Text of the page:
Environment

Environment
8:07 am
Sun April 27, 2014

Tornado In Eastern NC: "If My Husband Hadn't Been Holding On, It Would Have Sucked Me Out."

Winds as fast as 135 mph ripped roofs off of single family homes.
Blair Busby

More than a dozen people were taken to hospitals and an estimated 200 homes were severely damaged or destroyed following multiple tornado touchdowns in Eastern North Carolina on Friday. The National Weather Service confirmed an EF-3 tornado touched down in Beaufort county. Other EF-2 tornadoes hit Beaufort and Pitt counties. Some of the worst damage was experienced in Chocowinity - a town of about 800 people, considered part of 'Little' Washington area.

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Environment
10:50 am
Wed April 23, 2014

This Is How Much Money It Would Cost To Relocate Duke Energy’s 33 Coal Ash Dumps

A map of Duke Energy's 33 coal ash ponds and their operational status in 14 energy plants across the state.
Credit Duke Energy

Duke Energy told North Carolina law makers Tuesday that it would cost up to $10 billion and could take 30 years to remove all the company’s coal ash from areas near rivers and lakes across the state.  

In a hearing called specifically to address the coal ash basins, Duke’s North Carolina President Paul Newton told law makers the company needed flexibility to find faster and less costlier alternatives to ensure its ash won’t contaminate bodies of water.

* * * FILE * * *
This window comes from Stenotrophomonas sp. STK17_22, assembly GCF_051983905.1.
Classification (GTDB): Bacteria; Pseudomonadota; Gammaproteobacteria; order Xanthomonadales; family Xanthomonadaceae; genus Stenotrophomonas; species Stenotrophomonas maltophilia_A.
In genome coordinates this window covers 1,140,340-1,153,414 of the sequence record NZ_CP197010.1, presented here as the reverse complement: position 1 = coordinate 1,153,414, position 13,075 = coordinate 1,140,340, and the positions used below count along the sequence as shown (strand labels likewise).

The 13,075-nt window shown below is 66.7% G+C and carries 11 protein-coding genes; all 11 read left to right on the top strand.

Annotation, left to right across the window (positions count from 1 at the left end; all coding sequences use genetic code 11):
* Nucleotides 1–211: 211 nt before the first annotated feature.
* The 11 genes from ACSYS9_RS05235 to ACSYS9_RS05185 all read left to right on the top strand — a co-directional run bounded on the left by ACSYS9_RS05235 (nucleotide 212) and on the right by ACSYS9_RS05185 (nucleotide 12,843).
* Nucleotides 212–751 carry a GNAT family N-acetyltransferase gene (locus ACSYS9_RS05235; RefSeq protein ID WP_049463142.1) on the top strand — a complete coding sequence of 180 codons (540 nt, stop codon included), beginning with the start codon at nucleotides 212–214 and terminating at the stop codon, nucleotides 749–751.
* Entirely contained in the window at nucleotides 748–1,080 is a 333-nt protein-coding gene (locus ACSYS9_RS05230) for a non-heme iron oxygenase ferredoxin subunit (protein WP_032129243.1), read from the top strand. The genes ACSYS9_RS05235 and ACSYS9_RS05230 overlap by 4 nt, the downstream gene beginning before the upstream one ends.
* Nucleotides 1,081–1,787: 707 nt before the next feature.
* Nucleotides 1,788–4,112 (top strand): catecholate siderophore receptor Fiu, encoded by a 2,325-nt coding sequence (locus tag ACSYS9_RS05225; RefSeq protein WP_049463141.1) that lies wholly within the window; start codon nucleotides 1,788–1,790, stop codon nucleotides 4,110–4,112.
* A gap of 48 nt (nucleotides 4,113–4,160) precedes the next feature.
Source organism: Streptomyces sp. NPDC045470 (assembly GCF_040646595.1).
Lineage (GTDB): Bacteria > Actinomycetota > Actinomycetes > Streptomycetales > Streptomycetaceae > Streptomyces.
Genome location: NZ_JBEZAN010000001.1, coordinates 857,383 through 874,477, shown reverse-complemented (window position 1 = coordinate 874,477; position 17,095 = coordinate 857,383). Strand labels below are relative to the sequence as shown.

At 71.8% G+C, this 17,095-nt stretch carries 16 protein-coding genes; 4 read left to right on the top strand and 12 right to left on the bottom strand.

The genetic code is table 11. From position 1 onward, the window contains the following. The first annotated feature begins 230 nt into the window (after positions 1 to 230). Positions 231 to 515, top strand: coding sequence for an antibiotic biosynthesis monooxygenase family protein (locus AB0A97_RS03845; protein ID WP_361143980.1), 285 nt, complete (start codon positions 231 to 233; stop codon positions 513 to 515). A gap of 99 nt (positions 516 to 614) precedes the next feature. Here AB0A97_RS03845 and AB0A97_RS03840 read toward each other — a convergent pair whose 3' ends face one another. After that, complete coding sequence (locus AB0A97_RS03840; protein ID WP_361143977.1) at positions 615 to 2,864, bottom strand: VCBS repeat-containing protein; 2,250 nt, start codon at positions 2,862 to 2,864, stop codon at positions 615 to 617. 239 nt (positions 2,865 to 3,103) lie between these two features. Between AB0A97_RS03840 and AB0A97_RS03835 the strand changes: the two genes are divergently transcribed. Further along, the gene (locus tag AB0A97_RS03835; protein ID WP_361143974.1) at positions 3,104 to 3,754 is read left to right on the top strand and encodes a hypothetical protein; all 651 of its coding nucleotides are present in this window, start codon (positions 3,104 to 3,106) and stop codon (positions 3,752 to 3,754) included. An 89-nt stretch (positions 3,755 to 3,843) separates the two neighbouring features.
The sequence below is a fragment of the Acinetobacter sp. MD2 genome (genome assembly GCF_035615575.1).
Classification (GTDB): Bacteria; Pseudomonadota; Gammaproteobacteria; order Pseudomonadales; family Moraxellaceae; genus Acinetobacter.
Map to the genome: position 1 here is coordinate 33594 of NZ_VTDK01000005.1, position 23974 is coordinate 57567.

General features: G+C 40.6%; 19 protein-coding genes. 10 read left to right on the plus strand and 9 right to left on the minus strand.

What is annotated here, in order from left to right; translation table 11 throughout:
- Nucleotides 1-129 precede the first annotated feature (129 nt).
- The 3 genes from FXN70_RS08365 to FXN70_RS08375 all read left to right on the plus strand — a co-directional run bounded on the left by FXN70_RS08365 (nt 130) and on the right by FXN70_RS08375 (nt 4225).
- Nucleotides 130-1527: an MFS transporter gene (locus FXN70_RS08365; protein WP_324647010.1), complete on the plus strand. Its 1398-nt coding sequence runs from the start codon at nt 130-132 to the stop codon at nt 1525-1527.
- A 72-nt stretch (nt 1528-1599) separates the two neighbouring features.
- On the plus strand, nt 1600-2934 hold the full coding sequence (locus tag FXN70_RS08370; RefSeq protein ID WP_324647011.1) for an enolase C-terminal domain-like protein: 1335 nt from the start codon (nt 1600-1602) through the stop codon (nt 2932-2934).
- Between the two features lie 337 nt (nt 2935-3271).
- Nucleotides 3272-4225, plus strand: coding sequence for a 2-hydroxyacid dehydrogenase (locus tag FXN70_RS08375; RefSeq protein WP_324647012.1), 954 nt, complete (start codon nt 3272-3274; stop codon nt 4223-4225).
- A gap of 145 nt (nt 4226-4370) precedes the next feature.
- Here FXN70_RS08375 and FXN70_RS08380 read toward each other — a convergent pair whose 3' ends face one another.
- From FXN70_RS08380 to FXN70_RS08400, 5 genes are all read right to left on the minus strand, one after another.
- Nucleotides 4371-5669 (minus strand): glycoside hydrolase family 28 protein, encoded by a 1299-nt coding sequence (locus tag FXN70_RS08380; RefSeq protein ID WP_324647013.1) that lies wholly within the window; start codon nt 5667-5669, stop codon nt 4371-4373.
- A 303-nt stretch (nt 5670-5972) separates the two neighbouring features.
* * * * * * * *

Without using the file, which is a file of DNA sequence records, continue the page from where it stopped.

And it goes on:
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Environment
7:28 am
Mon April 21, 2014

Oregon Inlet Is Too Shallow To Dredge

The Oregon Inlet is too shallow to dredge, according to the Army Corps of Engineers.
Credit Vbofficial / Wikipedia

Dredging has been suspended in the Oregon Inlet on the Outer Banks.

The Army Corps of Engineers says the water is too shallow to allow the dredge access to the main channel.  Raymond Pugh owns Fin-Nagle Fishing Charters in Nags Head.  He said his boat is small enough to get through, but larger commercial fishing boats are having trouble and that's hard on the local economy.

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The State Of Things
3:42 pm
Thu April 17, 2014

Environmental Issues Update: The Future of NC Coal Ash, Fracking, And Jordan Lake

A Marcellus Shale drill rig in Pennsylvania used in the fracking process.
Credit Ken Skipper, USGS

WUNC capitol reporter Jorge Valencia talks about North Carolina environmental legislation

    

    

The North Carolina Mining and Energy Commission has finalized their recommendations on fracking in the state to the General Assembly. Critics argue the commission needs more time as the health effects of fracking are unknown. In addition, the state commission tasked with deciding the methods of Jordan Lake clean-up remains undecided on next steps. And Governor McCrory proposes legislation to close or convert the state’s 33 coal ash ponds. 

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Environment
5:06 am
Thu April 17, 2014

NC’s Mining Commission Is On Track To Usher Fracking Wells By Spring 2015

A hydraulic fracturing site near Shreveport, La.
Credit Daniel Foster via Flickr

The commission that’s been writing North Carolina’s policies on hydraulic fracturing for natural gas rushed on Wednesday to complete a set of rules that are necessary for drilling to start in the state next year.

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Environment
4:53 am
Thu April 17, 2014